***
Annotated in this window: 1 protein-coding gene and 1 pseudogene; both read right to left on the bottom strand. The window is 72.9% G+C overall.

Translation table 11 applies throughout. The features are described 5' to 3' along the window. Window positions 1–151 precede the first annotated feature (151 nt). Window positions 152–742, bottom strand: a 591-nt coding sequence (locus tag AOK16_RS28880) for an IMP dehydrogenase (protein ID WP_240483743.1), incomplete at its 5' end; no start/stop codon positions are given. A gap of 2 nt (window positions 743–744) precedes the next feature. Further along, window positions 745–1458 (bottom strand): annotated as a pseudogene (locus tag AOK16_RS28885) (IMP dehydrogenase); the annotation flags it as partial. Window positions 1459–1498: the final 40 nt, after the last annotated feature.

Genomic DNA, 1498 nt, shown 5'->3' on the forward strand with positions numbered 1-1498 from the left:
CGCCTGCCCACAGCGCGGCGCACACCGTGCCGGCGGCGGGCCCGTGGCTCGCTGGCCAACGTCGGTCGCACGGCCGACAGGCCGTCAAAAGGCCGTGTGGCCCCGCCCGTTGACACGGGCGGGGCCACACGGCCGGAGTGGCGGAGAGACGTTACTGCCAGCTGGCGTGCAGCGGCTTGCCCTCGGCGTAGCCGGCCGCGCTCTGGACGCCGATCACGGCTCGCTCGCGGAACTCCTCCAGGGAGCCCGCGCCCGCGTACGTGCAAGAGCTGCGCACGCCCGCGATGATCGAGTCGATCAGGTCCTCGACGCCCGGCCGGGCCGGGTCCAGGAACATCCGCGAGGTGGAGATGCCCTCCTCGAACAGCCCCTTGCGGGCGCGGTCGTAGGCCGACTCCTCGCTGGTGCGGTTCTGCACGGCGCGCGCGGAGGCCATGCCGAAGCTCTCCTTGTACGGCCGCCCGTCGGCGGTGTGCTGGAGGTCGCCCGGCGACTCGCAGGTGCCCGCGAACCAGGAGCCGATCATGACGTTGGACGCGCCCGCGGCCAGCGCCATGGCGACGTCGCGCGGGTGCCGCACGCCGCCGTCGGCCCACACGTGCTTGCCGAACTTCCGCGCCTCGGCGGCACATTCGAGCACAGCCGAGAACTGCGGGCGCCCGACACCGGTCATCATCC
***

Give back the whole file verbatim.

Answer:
Annotated in this window: 1 protein-coding gene and 1 pseudogene; both read right to left on the bottom strand. The window is 72.9% G+C overall.

Translation table 11 applies throughout. The features are described 5' to 3' along the window. Window positions 1–151 precede the first annotated feature (151 nt). Window positions 152–742, bottom strand: a 591-nt coding sequence (locus tag AOK16_RS28880) for an IMP dehydrogenase (protein ID WP_240483743.1), incomplete at its 5' end; no start/stop codon positions are given. A gap of 2 nt (window positions 743–744) precedes the next feature. Further along, window positions 745–1458 (bottom strand): annotated as a pseudogene (locus tag AOK16_RS28885) (IMP dehydrogenase); the annotation flags it as partial. Window positions 1459–1498: the final 40 nt, after the last annotated feature.

Genomic DNA, 1498 nt, shown 5'->3' on the forward strand with positions numbered 1-1498 from the left:
CGCCTGCCCACAGCGCGGCGCACACCGTGCCGGCGGCGGGCCCGTGGCTCGCTGGCCAACGTCGGTCGCACGGCCGACAGGCCGTCAAAAGGCCGTGTGGCCCCGCCCGTTGACACGGGCGGGGCCACACGGCCGGAGTGGCGGAGAGACGTTACTGCCAGCTGGCGTGCAGCGGCTTGCCCTCGGCGTAGCCGGCCGCGCTCTGGACGCCGATCACGGCTCGCTCGCGGAACTCCTCCAGGGAGCCCGCGCCCGCGTACGTGCAAGAGCTGCGCACGCCCGCGATGATCGAGTCGATCAGGTCCTCGACGCCCGGCCGGGCCGGGTCCAGGAACATCCGCGAGGTGGAGATGCCCTCCTCGAACAGCCCCTTGCGGGCGCGGTCGTAGGCCGACTCCTCGCTGGTGCGGTTCTGCACGGCGCGCGCGGAGGCCATGCCGAAGCTCTCCTTGTACGGCCGCCCGTCGGCGGTGTGCTGGAGGTCGCCCGGCGACTCGCAGGTGCCCGCGAACCAGGAGCCGATCATGACGTTGGACGCGCCCGCGGCCAGCGCCATGGCGACGTCGCGCGGGTGCCGCACGCCGCCGTCGGCCCACACGTGCTTGCCGAACTTCCGCGCCTCGGCGGCACATTCGAGCACAGCCGAGAACTGCGGGCGCCCGACACCGGTCATCATCC